keywords = "PCI, Stent, Survey, Transfemoral",
author = "Nelson, {Daniel W.} and Damluji, {Abdulla A.} and Nish Patel and Marco Valgimigli and Stephan Windecker and Robert Byrne and James Nolan and Tejas Patel and Emmanouil Brilakis and Subhash Banerjee and Jorge Mayol and Cantor, {Warren J.} and Alfonso, {Carlos E.} and Rao, {Sunil V.} and Mauro Moscucci and Cohen, {Mauricio G.}",
year = "2018",
month = "1",
day = "1",
doi = "10.1016/j.carrev.2017.12.013",
language = "English (US)",
journal = "Cardiovascular Revascularization Medicine",
issn = "1553-8389",
publisher = "Elsevier Inc.",

}

TY - JOUR

T1 - Influence of operator experience and PCI volume on transfemoral access techniques

T2 - A collaboration of international cardiovascular societies

AU - Nelson, Daniel W.

AU - Damluji, Abdulla A.

AU - Patel, Nish

AU - Valgimigli, Marco

AU - Windecker, Stephan

AU - Byrne, Robert

AU - Nolan, James

AU - Patel, Tejas

AU - Brilakis, Emmanouil

AU - Banerjee, Subhash

AU - Mayol, Jorge

AU - Cantor, Warren J.

AU - Alfonso, Carlos E.

AU - Rao, Sunil V.

AU - Moscucci, Mauro

AU - Cohen, Mauricio G.

PY - 2018/1/1

Y1 - 2018/1/1

N2 - Introduction: Transfemoral access (TFA) is widely used for coronary angiography and percutaneous coronary intervention (PCI). The influence of operator age, gender, experience, and procedural volume on performance of femoral arterial access has not been studied. Methods: A survey instrument was developed and distributed via e-mail from professional societies to interventional cardiologists worldwide from March to December 2016. Results: A total of 988 physicians from 88 countries responded to the survey. TFA is the preferred approach for patients with cardiogenic shock, left main or bifurcation PCI, and procedures with mechanical circulatory support. Older (<. 50. years: 56.4%; ≥. 50. years: 66.8%, p. <. 0.0039) and high PCI volume operators (<. 100 PCI: 57.3%; 100-299 PCI: 58.7%; ≥. 300 PCI: 64.3%, p. <. 0.134) preferred palpation only without imaging (fluoroscopy or ultrasound (US)) for TFA. Most respondents preferred not to use micropuncture needle to puncture the femoral artery. Older (≥. 50. years: 64.4%; <. 50. years: 71.5%, p. <. 0.04) and high PCI volume operators (≥. 300 PCI: 64.1%; 100-299 PCI: 72.6%; <. 100 PCI: 67.9%, p. <. 0.072) tended not to perform femoral angiography (FA). Of those performing FA, the majority opted to do it at the end of the procedure. Conclusion: Despite best practice guideline recommendations, older and high PCI volume interventional cardiologists prefer not to use imaging for femoral access or perform femoral angiography during TF procedures. These data highlight opportunities to further reduce TFA complications.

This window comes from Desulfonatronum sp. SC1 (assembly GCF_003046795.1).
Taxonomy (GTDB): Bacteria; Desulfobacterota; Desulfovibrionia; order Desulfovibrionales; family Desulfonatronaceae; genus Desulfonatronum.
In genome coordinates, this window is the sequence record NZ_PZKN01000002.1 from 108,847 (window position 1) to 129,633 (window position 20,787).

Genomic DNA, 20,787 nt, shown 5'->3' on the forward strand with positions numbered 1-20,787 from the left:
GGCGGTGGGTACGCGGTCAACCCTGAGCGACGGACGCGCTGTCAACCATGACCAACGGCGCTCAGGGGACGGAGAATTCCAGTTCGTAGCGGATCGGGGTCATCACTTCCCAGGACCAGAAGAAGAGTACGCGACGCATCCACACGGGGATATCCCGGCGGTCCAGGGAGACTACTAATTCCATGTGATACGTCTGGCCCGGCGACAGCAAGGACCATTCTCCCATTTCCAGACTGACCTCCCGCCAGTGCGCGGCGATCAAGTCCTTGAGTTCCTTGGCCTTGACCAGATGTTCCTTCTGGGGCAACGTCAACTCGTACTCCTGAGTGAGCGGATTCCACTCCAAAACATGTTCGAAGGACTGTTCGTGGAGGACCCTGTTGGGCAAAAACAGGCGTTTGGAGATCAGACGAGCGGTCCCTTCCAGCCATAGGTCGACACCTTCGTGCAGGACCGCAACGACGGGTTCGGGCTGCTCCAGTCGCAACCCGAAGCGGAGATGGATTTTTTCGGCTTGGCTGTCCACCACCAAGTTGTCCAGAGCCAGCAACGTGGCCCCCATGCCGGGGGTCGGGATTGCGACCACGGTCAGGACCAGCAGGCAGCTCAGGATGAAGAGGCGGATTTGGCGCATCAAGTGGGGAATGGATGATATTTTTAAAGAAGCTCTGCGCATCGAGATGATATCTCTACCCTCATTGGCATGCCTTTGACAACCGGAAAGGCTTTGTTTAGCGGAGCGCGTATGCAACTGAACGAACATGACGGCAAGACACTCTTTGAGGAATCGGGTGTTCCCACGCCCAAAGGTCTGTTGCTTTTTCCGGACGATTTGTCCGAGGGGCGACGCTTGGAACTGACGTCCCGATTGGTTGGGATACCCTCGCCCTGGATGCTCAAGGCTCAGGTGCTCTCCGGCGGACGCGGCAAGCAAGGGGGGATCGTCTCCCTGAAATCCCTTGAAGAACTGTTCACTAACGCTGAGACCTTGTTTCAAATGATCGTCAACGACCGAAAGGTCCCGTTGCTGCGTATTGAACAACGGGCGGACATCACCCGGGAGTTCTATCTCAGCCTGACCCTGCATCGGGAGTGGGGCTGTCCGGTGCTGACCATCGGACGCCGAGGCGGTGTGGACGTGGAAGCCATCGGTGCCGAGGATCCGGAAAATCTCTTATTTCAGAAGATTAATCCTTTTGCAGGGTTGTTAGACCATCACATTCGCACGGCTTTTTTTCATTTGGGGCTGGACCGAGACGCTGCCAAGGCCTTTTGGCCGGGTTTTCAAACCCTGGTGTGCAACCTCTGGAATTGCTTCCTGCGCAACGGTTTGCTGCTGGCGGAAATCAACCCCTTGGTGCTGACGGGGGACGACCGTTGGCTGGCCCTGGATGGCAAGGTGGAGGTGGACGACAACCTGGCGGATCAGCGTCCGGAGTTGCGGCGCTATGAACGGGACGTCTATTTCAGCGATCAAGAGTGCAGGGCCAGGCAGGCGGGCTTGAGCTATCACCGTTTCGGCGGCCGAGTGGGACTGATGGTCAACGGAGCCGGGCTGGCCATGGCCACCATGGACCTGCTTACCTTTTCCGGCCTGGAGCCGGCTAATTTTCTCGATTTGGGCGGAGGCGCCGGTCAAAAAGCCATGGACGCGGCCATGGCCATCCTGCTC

AB - Introduction: Transfemoral access (TFA) is widely used for coronary angiography and percutaneous coronary intervention (PCI). The influence of operator age, gender, experience, and procedural volume on performance of femoral arterial access has not been studied. Methods: A survey instrument was developed and distributed via e-mail from professional societies to interventional cardiologists worldwide from March to December 2016. Results: A total of 988 physicians from 88 countries responded to the survey. TFA is the preferred approach for patients with cardiogenic shock, left main or bifurcation PCI, and procedures with mechanical circulatory support. Older (<. 50. years: 56.4%; ≥. 50. years: 66.8%, p. <. 0.0039) and high PCI volume operators (<. 100 PCI: 57.3%; 100-299 PCI: 58.7%; ≥. 300 PCI: 64.3%, p. <. 0.134) preferred palpation only without imaging (fluoroscopy or ultrasound (US)) for TFA. Most respondents preferred not to use micropuncture needle to puncture the femoral artery. Older (≥. 50. years: 64.4%; <. 50. years: 71.5%, p. <. 0.04) and high PCI volume operators (≥. 300 PCI: 64.1%; 100-299 PCI: 72.6%; <. 100 PCI: 67.9%, p. <. 0.072) tended not to perform femoral angiography (FA). Of those performing FA, the majority opted to do it at the end of the procedure. Conclusion: Despite best practice guideline recommendations, older and high PCI volume interventional cardiologists prefer not to use imaging for femoral access or perform femoral angiography during TF procedures. These data highlight opportunities to further reduce TFA complications.

KW - PCI

KW - Stent

KW - Survey

KW - Transfemoral

UR - http://www.scopus.com/inward/record.url?scp=85040336939&partnerID=8YFLogxK

UR - http://www.scopus.com/inward/citedby.url?scp=85040336939&partnerID=8YFLogxK

U2 - 10.1016/j.carrev.2017.12.013

DO - 10.1016/j.carrev.2017.12.013

M3 - Article

C2 - 29331437

AN - SCOPUS:85040336939

JO - Cardiovascular Revascularization Medicine

JF - Cardiovascular Revascularization Medicine

SN - 1553-8389

ER -